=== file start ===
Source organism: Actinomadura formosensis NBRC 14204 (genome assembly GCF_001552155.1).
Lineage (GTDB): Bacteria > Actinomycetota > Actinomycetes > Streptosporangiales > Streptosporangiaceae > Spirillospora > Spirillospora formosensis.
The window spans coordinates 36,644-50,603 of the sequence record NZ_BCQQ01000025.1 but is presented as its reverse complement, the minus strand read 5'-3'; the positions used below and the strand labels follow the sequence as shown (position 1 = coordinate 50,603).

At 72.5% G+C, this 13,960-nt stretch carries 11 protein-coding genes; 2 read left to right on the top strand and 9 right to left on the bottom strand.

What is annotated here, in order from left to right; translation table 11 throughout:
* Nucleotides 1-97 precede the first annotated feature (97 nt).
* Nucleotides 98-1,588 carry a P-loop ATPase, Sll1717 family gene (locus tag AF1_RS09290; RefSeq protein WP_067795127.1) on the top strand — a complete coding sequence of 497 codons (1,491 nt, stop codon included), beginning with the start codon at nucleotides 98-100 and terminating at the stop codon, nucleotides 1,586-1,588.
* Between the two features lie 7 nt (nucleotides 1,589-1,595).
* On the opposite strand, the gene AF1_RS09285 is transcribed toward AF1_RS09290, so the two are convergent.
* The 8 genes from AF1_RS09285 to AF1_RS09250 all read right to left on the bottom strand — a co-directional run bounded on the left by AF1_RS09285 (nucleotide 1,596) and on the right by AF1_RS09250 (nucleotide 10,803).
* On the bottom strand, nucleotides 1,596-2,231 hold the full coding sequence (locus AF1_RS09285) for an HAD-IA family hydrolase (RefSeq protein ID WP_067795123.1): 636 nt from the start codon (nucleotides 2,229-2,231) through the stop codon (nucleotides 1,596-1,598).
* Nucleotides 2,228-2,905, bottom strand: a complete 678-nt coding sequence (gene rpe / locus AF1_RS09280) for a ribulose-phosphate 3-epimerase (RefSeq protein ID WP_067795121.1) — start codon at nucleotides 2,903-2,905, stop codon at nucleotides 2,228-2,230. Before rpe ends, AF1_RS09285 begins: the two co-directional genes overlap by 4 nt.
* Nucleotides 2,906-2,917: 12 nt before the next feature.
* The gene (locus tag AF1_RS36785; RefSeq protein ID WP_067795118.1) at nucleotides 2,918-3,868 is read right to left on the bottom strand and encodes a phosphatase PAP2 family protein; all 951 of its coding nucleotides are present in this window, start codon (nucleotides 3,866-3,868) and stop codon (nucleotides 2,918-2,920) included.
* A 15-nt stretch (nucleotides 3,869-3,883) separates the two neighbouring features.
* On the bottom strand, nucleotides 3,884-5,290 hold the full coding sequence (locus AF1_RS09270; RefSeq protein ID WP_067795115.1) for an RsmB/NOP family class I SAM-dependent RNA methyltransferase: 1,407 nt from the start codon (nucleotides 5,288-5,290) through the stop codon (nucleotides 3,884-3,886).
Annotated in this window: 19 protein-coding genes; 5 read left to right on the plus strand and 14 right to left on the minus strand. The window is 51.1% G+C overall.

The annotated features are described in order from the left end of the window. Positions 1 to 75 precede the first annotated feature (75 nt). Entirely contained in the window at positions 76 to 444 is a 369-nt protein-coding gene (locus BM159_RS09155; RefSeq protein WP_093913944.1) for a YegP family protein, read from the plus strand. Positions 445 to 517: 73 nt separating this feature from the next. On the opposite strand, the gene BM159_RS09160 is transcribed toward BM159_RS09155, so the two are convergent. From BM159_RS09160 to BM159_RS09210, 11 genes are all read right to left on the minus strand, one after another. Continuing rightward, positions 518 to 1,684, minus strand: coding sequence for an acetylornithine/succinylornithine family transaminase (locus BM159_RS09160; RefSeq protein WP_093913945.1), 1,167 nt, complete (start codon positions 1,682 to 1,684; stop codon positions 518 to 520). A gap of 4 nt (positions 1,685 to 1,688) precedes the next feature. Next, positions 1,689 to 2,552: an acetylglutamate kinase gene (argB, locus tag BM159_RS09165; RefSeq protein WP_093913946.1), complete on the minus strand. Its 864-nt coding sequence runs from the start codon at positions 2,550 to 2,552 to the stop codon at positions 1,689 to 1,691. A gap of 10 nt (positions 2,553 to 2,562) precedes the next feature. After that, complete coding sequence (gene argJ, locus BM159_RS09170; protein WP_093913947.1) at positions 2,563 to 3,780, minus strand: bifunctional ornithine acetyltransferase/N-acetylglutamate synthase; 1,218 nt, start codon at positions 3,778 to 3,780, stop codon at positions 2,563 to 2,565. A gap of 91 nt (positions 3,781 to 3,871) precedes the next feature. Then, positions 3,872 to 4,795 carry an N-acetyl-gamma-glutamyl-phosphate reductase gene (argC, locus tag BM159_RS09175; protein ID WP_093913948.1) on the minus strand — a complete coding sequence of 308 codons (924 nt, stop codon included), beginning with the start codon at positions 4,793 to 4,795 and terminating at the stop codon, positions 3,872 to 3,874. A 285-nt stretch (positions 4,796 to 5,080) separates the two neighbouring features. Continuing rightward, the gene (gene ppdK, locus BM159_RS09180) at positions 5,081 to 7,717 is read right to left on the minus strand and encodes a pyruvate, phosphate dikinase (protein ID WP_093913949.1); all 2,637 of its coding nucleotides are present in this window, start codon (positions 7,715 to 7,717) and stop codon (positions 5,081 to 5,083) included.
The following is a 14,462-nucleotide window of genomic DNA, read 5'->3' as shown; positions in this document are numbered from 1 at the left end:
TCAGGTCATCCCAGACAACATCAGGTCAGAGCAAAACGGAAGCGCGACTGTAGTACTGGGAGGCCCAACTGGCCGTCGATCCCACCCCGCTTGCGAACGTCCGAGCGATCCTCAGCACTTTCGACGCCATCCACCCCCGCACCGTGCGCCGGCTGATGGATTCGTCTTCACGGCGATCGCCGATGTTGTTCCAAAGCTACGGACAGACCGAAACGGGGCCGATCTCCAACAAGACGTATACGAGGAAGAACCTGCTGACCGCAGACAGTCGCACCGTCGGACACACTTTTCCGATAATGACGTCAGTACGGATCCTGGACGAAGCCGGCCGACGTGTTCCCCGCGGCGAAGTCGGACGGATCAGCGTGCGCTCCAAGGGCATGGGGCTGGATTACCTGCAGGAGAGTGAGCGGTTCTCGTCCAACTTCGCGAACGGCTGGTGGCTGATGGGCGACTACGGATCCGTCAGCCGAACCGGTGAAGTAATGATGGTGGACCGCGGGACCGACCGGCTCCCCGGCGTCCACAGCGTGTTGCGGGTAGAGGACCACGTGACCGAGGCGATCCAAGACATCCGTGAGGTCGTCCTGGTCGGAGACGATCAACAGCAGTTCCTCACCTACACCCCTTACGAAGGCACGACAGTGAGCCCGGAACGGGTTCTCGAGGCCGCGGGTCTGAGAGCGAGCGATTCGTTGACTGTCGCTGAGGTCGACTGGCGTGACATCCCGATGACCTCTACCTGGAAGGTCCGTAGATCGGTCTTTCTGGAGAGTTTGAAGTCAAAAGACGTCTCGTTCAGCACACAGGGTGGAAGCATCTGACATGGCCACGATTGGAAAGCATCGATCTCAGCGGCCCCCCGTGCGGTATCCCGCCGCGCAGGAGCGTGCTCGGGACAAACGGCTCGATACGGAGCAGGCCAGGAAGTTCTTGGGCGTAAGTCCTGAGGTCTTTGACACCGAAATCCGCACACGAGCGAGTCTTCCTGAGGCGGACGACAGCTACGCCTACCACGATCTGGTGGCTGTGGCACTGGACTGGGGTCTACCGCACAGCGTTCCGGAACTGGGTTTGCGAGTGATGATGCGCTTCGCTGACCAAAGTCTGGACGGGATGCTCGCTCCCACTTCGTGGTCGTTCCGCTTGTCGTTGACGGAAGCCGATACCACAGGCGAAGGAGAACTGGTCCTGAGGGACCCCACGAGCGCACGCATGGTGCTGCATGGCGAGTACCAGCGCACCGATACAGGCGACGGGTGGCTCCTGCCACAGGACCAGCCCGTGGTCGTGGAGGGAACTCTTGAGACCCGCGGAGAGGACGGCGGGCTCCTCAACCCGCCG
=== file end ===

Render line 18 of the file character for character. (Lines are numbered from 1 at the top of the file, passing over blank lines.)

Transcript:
The annotated features are described in order from the left end of the window. Positions 1 to 75 precede the first annotated feature (75 nt). Entirely contained in the window at positions 76 to 444 is a 369-nt protein-coding gene (locus BM159_RS09155; RefSeq protein WP_093913944.1) for a YegP family protein, read from the plus strand. Positions 445 to 517: 73 nt separating this feature from the next. On the opposite strand, the gene BM159_RS09160 is transcribed toward BM159_RS09155, so the two are convergent. From BM159_RS09160 to BM159_RS09210, 11 genes are all read right to left on the minus strand, one after another. Continuing rightward, positions 518 to 1,684, minus strand: coding sequence for an acetylornithine/succinylornithine family transaminase (locus BM159_RS09160; RefSeq protein WP_093913945.1), 1,167 nt, complete (start codon positions 1,682 to 1,684; stop codon positions 518 to 520). A gap of 4 nt (positions 1,685 to 1,688) precedes the next feature. Next, positions 1,689 to 2,552: an acetylglutamate kinase gene (argB, locus tag BM159_RS09165; RefSeq protein WP_093913946.1), complete on the minus strand. Its 864-nt coding sequence runs from the start codon at positions 2,550 to 2,552 to the stop codon at positions 1,689 to 1,691. A gap of 10 nt (positions 2,553 to 2,562) precedes the next feature. After that, complete coding sequence (gene argJ, locus BM159_RS09170; protein WP_093913947.1) at positions 2,563 to 3,780, minus strand: bifunctional ornithine acetyltransferase/N-acetylglutamate synthase; 1,218 nt, start codon at positions 3,778 to 3,780, stop codon at positions 2,563 to 2,565. A gap of 91 nt (positions 3,781 to 3,871) precedes the next feature. Then, positions 3,872 to 4,795 carry an N-acetyl-gamma-glutamyl-phosphate reductase gene (argC, locus tag BM159_RS09175; protein ID WP_093913948.1) on the minus strand — a complete coding sequence of 308 codons (924 nt, stop codon included), beginning with the start codon at positions 4,793 to 4,795 and terminating at the stop codon, positions 3,872 to 3,874. A 285-nt stretch (positions 4,796 to 5,080) separates the two neighbouring features. Continuing rightward, the gene (gene ppdK, locus BM159_RS09180) at positions 5,081 to 7,717 is read right to left on the minus strand and encodes a pyruvate, phosphate dikinase (protein ID WP_093913949.1); all 2,637 of its coding nucleotides are present in this window, start codon (positions 7,715 to 7,717) and stop codon (positions 5,081 to 5,083) included.